I was experiencing a unique mix of loss, helplessness, and shock. It was all so sudden. Like a car accident I just couldn’t look away from. I could feel my eyes welling up. Thinking about the patient’s wife and family, about how hours before my nurse and I were frustrated because he didn’t want to ambulate, how sudden his condition changed. I did what I normally do in shaky clinical situations and I focused on the technical side of the situation. I paid close attention to each code team member and their role, I watched and listened to the monitors and AED, and I spoke with a member of the nursing department about her previous experiences. Doing what I could to make sense of it all.

However, once the code was over, I was asked to help clean up the patient and the room. When I put on the gown and gloves, the situation seemed to normalize. I was a nursing student with a job to do that would help the patient and their family. Helping make the patient and room presentable for visitors again somehow removed my emotions from the situation and I was able to keep it together in front of his wife. 

There was one aspect of the situation that, although out of my hands, I felt unsettled by. Because dialysis closed at 7 and no one would be there to staff the room, we had to transport the patient back up to the floor where he would stay until his sons came to visit. While the code did occur at shift change, and staffing is a difficult thing to figure out, it still just didn’t feel right. I just kept thinking to myself, “Why can’t the floor staff someone down here?” and “Why isn’t anyone volunteering to stay past their shift until the family arrives?” I know it occurred at shift change, but I was still surprised at how insensitively it seemed to be dealt with. Just another part of the job I guess. 

The code was ended by the wife after 45 minutes of CPR. Following the conclusion of compressions and breaths, heart sounds were listened for and pupil dilation was tested to confirm absence of function/reaction. The patient and room were cleaned up and prepared for the wife to see if she chose to, which she did. A nurse brought her into the room where she was able to sit with the patient while transportation was being figured out. The wife found peace in a few aspects of the situation 1. Her husband was no longer suffering, 2. God has the ultimate time frame, 3. They had arranged plans for cremation as a couple beforehand.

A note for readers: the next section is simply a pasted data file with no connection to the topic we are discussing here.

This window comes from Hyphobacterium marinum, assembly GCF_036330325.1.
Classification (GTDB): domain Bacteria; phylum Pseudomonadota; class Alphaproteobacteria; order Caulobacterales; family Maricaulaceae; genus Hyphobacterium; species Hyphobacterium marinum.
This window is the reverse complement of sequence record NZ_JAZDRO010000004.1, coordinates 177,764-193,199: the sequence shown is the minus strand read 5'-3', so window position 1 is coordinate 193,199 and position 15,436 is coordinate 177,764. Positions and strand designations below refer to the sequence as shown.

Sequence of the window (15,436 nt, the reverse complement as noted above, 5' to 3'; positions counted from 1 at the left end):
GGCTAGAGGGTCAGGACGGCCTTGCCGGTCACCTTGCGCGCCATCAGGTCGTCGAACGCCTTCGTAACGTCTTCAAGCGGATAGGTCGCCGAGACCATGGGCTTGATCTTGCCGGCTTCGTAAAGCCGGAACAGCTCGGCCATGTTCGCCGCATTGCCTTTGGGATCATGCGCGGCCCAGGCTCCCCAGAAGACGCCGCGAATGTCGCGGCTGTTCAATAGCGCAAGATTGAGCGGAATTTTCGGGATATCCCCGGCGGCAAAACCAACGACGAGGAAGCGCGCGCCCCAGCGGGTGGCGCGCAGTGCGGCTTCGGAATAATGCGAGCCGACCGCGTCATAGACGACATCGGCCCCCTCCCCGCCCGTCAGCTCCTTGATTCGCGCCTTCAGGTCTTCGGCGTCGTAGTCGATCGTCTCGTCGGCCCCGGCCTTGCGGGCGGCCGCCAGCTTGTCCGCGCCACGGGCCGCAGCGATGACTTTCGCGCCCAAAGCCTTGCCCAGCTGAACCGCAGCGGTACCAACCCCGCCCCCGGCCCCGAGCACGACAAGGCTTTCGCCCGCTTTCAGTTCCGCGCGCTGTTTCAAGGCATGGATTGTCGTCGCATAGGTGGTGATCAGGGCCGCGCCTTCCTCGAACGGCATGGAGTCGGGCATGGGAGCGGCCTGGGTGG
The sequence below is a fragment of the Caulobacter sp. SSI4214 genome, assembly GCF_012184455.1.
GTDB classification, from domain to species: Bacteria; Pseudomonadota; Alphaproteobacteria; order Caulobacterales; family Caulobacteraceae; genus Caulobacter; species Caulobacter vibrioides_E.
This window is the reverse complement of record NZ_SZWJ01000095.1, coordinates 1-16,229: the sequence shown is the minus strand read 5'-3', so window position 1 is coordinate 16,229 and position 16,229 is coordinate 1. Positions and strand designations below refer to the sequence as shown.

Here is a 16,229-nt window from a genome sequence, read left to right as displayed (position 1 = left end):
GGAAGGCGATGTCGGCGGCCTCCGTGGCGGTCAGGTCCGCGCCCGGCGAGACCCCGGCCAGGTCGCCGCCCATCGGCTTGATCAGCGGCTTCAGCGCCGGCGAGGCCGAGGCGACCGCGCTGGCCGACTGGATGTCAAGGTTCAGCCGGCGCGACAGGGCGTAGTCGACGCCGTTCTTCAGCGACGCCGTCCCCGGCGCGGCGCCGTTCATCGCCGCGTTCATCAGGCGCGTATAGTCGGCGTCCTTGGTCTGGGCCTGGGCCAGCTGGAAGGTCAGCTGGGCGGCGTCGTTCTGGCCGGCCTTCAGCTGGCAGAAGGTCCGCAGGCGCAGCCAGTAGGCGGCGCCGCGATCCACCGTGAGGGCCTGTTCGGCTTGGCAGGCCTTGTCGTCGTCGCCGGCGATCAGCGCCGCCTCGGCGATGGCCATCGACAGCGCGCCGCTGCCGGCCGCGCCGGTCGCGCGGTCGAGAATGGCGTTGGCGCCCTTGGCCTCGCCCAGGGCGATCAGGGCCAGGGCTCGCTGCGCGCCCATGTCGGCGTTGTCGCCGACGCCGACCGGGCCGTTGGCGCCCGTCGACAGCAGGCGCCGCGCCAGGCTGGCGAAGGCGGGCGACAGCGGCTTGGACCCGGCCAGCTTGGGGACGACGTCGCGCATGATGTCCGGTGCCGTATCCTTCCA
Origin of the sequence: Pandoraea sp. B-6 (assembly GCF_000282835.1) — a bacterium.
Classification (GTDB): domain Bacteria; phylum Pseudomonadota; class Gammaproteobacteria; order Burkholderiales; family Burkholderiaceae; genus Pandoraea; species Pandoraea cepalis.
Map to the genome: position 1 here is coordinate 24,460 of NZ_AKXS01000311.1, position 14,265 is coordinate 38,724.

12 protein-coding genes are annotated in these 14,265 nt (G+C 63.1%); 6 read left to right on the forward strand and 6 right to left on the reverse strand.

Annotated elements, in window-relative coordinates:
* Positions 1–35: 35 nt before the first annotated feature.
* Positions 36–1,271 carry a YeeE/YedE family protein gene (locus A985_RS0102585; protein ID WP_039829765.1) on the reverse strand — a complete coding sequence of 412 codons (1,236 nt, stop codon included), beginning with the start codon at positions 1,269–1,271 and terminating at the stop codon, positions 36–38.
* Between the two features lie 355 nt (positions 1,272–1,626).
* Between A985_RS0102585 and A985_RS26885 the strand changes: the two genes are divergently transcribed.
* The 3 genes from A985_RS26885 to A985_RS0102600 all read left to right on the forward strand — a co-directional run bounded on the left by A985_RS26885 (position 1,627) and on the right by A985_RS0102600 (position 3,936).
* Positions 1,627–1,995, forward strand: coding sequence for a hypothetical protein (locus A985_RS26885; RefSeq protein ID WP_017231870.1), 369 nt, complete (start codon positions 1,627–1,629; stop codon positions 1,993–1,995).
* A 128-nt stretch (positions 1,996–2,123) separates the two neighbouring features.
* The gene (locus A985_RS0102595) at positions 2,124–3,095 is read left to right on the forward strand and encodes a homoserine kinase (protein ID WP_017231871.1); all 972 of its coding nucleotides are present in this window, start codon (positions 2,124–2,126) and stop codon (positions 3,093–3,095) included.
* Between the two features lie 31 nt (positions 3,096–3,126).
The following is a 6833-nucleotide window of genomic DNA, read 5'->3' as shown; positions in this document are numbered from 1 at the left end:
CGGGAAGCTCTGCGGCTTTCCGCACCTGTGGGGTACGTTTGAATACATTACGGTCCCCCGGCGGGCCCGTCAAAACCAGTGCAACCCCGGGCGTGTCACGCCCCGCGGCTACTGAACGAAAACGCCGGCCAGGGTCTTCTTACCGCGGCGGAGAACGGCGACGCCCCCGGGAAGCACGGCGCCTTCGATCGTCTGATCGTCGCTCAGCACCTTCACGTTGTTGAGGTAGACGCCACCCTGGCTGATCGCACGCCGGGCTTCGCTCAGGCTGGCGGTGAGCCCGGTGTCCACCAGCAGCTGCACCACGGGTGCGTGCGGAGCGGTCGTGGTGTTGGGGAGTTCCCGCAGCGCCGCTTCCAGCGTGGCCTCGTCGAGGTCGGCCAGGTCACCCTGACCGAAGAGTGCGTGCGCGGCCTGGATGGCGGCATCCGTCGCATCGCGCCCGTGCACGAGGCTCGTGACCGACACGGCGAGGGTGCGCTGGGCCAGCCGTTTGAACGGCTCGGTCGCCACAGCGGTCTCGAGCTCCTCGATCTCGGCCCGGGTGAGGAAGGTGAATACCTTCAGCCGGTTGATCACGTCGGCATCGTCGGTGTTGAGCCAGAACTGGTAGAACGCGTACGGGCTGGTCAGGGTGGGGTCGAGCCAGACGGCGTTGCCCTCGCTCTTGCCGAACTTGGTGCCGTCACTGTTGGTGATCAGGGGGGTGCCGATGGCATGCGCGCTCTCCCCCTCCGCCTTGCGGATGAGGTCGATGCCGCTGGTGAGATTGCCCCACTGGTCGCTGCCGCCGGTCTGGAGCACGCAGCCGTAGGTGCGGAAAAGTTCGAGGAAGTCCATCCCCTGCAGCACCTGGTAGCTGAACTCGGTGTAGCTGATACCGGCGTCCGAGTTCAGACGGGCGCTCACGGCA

In terms of staff reaction, it was my preceptor’s first death as well so we were able to debrief on the situation afterwards. A member of the code team said that they would also have a debriefing session to talk over the situation. However, other nurses on my floor acted as though “dead” was just another diagnosis. It was interesting how removed and emotionless the staff seemed, even though I’m sure a part of them is used to this sort of thing. Like I said before, it’s all part of the job.

Should this situation happen again, I’m still not sure if I’ll be ready to perform compressions myself, however it is probably something I should work up to. My mind is finally accepting that I did the right thing by not performing compressions during this situation because I just simply wasn’t ready. 

Overall, I’m still a little unsure about how to feel about my last day because it was sad, it was a loss, but it was also an experience and a process and part of being a nurse. It was an unforgettable ending to an incredible clinical rotation. After talking with a handful of people (friends, family, faculty), my takeaway has been that everyone copes with this situation in their own way, and I just have to find something that works for me.